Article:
Crawford had traveled through Kentucky’s frontier wilderness for three days, on horseback no less, for the risky 25-minute operation that involved slicing a nine-inch incision into her abdomen and spewing her intestines onto the table. And she endured it all with no anesthetic—an invention that was still 37 years into the future.
“She knew it was her last shot of survival,” said Clontz. “Without it she would die a slow painful death from an ovarian tumor. The surgery she needed was believed to be impossible, but it wasn’t.”
The surgery saved Crawford’s life, and she lived another 32 years. It became the first-known successful ovariotomy on record—also remembered as an early successful abdominal surgery—and McDowell was written into the history books.
“The building is fully furnished in the style of the early 1800s when Dr. McDowell lived here,” Clontz said of the National Historic Landmark. Besides the bedrooms, it has three reception rooms and a kitchen and a pharmacy next door.
“Younger visitors are surprised by the bedpans, and the lack of other modern comforts like air conditioning,” she said. “Adults enjoy the more nuanced pieces like the bladder stone removal kit that was used on James K. Polk.”
The museum is open for tours Tuesday through Saturday year-round. Purchase tickets at www.mcdowellhouse.com.
For the people of the rural Rollings community, Penn’s Store was the first post office. For others, it was the place to find “Penn’s Cure,” an invention of Martin Wilson “Dick” Penn, who had been given a grant by the governor of Kentucky to practice medicine and administer drugs. It was a popular stop for travelers and traders and an essential business for the local farmers, who relied on it to see them through hard times.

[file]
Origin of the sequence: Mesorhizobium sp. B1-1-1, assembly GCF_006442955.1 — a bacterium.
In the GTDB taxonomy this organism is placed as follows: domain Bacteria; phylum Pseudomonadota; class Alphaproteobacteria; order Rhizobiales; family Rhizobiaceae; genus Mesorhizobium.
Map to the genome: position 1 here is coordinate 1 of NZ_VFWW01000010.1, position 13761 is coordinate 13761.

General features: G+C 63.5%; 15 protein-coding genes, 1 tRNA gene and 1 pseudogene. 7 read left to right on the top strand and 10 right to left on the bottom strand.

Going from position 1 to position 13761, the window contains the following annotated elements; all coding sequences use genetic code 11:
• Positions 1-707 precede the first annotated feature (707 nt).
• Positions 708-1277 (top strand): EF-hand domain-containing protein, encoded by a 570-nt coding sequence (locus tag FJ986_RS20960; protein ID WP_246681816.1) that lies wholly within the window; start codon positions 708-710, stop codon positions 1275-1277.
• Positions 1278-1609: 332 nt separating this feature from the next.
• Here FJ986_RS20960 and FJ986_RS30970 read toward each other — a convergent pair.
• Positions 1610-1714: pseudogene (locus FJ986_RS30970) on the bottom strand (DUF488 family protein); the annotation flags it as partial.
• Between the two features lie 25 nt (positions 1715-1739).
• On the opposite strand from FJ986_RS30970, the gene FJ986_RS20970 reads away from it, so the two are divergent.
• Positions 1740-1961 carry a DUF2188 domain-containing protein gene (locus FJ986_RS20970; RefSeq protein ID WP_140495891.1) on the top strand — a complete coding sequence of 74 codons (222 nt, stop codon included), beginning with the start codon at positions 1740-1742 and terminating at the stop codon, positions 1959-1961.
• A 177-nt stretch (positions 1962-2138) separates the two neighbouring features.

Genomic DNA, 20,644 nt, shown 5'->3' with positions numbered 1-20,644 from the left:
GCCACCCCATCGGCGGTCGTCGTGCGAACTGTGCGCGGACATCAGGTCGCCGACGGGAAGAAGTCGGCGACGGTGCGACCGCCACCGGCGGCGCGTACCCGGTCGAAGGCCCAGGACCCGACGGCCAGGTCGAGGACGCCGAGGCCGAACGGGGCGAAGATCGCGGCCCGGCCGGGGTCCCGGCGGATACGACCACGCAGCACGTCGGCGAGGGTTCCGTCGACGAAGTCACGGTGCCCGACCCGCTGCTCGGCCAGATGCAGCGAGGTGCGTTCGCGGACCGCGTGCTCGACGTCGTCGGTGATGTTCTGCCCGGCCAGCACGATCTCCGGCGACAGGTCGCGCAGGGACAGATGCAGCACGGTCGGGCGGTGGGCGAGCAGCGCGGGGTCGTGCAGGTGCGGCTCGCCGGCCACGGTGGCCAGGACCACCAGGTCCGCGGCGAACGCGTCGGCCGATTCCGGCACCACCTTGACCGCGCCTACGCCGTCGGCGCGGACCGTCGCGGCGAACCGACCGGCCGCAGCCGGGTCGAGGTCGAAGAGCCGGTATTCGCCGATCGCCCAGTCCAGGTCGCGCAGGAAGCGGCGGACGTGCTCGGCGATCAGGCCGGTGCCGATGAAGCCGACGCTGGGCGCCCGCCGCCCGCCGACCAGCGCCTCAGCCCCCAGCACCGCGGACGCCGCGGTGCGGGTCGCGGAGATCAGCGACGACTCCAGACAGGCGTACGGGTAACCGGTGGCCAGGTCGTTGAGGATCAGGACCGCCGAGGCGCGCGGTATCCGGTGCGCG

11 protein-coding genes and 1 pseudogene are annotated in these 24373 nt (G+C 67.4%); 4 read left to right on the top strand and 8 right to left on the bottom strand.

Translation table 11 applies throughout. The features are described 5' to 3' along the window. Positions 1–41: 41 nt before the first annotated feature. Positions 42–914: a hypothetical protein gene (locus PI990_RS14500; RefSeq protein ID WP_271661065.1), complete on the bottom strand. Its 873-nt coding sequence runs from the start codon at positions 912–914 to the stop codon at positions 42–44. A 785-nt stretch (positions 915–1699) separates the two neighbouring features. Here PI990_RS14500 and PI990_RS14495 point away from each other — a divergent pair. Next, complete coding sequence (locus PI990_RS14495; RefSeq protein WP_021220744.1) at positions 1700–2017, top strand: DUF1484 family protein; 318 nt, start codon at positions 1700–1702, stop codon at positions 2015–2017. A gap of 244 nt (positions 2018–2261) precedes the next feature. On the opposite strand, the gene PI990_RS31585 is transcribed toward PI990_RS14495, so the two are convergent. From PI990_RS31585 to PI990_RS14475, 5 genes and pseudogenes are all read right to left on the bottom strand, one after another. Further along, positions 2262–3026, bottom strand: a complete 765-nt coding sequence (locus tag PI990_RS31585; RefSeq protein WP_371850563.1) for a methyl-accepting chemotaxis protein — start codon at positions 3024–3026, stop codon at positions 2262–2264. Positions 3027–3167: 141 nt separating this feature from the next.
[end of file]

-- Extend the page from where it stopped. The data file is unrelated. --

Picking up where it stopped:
“We have many old ledgers filled with accounts of folks that were ‘carried’ for many months, even a year or more, until the families were able to pay their bills,” said Dawn Lane Osborn.
The oldest country store in America being run continuously by the same family, Penn’s dates back to 1845 and possibly stretches back even farther. The store has been in the Penn family since 1850, when William Spragens sold it to Gabriel Jackson Penn. Osborn is the sixth generation of Penns to own and operate this iconic piece of Americana.
“In its earliest days, Penn’s Store served the needs of an active and growing rural farming community,” said Osborn.
As money was often hard to come by, trading at Penn’s was brisk business, with folks bartering furs, chickens, eggs and other commodities for goods and services at the store.